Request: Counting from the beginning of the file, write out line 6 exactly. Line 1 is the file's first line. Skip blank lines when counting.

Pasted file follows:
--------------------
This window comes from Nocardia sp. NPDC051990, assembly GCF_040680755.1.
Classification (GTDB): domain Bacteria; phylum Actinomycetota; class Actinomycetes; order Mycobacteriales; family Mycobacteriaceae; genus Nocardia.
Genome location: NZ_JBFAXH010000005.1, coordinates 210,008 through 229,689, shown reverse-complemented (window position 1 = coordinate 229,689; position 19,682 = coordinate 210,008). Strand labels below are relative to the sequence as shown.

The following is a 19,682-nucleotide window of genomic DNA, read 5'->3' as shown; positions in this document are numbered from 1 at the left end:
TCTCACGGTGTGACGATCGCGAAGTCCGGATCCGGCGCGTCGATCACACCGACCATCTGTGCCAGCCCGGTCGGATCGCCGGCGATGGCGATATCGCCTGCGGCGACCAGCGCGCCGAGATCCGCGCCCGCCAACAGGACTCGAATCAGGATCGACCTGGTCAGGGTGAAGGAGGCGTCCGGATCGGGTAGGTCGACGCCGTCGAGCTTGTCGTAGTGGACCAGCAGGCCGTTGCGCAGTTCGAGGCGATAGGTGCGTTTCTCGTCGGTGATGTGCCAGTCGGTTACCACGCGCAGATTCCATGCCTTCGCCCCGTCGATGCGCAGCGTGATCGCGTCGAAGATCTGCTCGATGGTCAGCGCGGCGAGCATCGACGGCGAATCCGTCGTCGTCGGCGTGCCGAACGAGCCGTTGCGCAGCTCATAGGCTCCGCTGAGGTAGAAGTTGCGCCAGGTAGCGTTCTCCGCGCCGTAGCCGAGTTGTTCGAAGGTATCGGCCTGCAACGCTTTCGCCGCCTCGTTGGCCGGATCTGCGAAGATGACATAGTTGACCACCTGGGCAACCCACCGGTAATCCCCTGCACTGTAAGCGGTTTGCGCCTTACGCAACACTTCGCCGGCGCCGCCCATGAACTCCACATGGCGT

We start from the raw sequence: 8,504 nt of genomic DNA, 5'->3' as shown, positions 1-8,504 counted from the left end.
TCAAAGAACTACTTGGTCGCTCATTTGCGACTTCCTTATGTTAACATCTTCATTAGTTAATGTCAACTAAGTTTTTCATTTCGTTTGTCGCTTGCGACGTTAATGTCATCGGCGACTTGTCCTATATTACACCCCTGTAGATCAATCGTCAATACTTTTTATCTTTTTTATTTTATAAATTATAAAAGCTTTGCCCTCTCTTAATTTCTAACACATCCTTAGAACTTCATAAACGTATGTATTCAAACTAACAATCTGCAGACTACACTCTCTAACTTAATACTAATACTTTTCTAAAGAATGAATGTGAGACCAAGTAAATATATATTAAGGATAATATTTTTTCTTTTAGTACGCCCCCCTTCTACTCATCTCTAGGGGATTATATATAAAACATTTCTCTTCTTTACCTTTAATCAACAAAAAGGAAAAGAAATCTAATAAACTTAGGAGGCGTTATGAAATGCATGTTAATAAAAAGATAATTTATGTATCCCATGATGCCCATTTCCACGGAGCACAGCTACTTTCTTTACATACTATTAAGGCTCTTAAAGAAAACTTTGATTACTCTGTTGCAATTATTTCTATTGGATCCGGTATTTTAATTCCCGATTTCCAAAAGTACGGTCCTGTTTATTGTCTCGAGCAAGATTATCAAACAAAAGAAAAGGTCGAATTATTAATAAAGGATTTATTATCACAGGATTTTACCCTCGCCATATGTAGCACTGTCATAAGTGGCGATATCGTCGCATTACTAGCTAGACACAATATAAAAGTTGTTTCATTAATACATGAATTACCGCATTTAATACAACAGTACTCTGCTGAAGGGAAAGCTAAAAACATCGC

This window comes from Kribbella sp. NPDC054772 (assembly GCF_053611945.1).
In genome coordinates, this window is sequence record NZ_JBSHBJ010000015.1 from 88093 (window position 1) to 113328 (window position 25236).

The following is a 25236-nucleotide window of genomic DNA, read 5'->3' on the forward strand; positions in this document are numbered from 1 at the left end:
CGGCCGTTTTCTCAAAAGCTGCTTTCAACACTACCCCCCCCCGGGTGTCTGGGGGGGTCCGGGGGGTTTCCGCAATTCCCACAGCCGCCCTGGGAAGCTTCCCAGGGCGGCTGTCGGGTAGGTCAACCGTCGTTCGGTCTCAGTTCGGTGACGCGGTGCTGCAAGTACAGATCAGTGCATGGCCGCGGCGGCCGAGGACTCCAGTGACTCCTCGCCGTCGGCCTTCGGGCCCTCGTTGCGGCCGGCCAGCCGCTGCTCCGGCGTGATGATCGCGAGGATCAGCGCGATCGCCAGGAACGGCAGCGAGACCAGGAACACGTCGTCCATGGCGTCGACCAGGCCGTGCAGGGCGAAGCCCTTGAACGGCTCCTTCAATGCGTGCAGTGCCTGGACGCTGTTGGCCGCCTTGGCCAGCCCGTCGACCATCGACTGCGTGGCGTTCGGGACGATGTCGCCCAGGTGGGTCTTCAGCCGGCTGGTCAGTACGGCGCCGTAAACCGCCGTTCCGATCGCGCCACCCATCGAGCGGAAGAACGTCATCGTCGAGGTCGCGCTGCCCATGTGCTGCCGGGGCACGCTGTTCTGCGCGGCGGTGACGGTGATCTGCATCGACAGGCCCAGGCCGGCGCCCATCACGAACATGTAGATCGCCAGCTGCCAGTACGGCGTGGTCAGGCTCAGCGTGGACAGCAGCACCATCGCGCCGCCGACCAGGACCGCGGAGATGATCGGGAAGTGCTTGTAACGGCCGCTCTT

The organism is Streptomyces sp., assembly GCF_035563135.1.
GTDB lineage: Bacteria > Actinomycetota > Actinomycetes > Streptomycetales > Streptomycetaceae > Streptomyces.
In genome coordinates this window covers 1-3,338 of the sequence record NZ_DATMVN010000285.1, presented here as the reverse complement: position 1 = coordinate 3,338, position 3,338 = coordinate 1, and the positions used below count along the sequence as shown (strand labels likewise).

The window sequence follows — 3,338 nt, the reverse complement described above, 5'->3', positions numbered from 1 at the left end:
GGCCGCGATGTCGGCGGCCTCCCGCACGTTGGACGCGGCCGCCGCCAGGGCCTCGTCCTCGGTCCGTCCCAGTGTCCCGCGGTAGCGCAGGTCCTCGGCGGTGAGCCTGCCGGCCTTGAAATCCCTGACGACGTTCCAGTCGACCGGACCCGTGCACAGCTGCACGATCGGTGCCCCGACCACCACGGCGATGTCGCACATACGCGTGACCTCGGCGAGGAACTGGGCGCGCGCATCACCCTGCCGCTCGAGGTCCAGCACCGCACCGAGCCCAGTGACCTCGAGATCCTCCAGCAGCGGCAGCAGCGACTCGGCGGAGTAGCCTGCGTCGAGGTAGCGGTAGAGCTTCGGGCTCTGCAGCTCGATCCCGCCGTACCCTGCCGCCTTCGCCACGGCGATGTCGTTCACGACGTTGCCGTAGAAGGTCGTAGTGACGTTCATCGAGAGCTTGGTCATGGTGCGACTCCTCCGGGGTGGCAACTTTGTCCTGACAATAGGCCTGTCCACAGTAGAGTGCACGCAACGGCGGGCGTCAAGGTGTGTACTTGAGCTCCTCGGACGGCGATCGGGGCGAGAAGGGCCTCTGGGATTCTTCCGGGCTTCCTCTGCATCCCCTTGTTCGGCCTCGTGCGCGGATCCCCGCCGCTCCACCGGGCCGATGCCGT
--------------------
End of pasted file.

We start from the raw sequence: 8,504 nt of genomic DNA, 5'->3' as shown, positions 1-8,504 counted from the left end.